Assume we have a software module A that implements a function F. Another module B implements the same function as F'.
There are a number of ways to get rid of the duplicate code:
- Let A use F' from B.
- Let B use F from A.
- Put F into its own module C and let both A and B use it.
All of these options generate additional dependencies between modules. They apply the DRY principle at the cost of increasing coupling.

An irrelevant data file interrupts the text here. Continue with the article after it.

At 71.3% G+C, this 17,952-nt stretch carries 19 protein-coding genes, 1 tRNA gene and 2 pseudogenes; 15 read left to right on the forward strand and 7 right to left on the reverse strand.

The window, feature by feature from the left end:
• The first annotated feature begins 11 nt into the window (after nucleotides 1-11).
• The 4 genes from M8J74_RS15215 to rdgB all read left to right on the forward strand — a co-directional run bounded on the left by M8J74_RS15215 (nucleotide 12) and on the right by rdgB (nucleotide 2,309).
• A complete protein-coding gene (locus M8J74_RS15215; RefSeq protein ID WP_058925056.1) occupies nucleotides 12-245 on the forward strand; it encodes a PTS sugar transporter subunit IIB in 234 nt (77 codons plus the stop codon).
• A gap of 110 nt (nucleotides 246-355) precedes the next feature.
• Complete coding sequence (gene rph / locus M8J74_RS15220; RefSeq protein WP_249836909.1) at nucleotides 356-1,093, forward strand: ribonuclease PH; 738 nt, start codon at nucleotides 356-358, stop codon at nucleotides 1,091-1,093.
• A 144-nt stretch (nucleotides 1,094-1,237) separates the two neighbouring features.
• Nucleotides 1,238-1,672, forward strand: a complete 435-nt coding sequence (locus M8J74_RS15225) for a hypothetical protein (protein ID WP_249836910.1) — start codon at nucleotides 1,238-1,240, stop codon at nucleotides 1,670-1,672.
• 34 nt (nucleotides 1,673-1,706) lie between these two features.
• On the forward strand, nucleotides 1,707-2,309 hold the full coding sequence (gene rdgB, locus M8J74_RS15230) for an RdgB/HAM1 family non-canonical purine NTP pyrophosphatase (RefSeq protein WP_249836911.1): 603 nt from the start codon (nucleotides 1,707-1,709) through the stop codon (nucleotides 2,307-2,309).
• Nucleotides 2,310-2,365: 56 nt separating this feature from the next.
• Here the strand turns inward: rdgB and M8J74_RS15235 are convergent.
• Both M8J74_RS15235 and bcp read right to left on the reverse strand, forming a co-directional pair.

As far as I can see, coupling is always increased or at leased moved to a higher level when applying DRY. There seems to be a conflict between two of the most basic principles of software design.
(Actually I don't find it surprising that there are conflicts like that. This is probably what makes good software design so difficult. I do find it surprising that these conflicts are normally not addressed in introductory texts.)
Edit (for clarification): I assume that the equality of F and F' is not just a coincidence. If F will have to be modified, F' will likely have to be modified in the same way.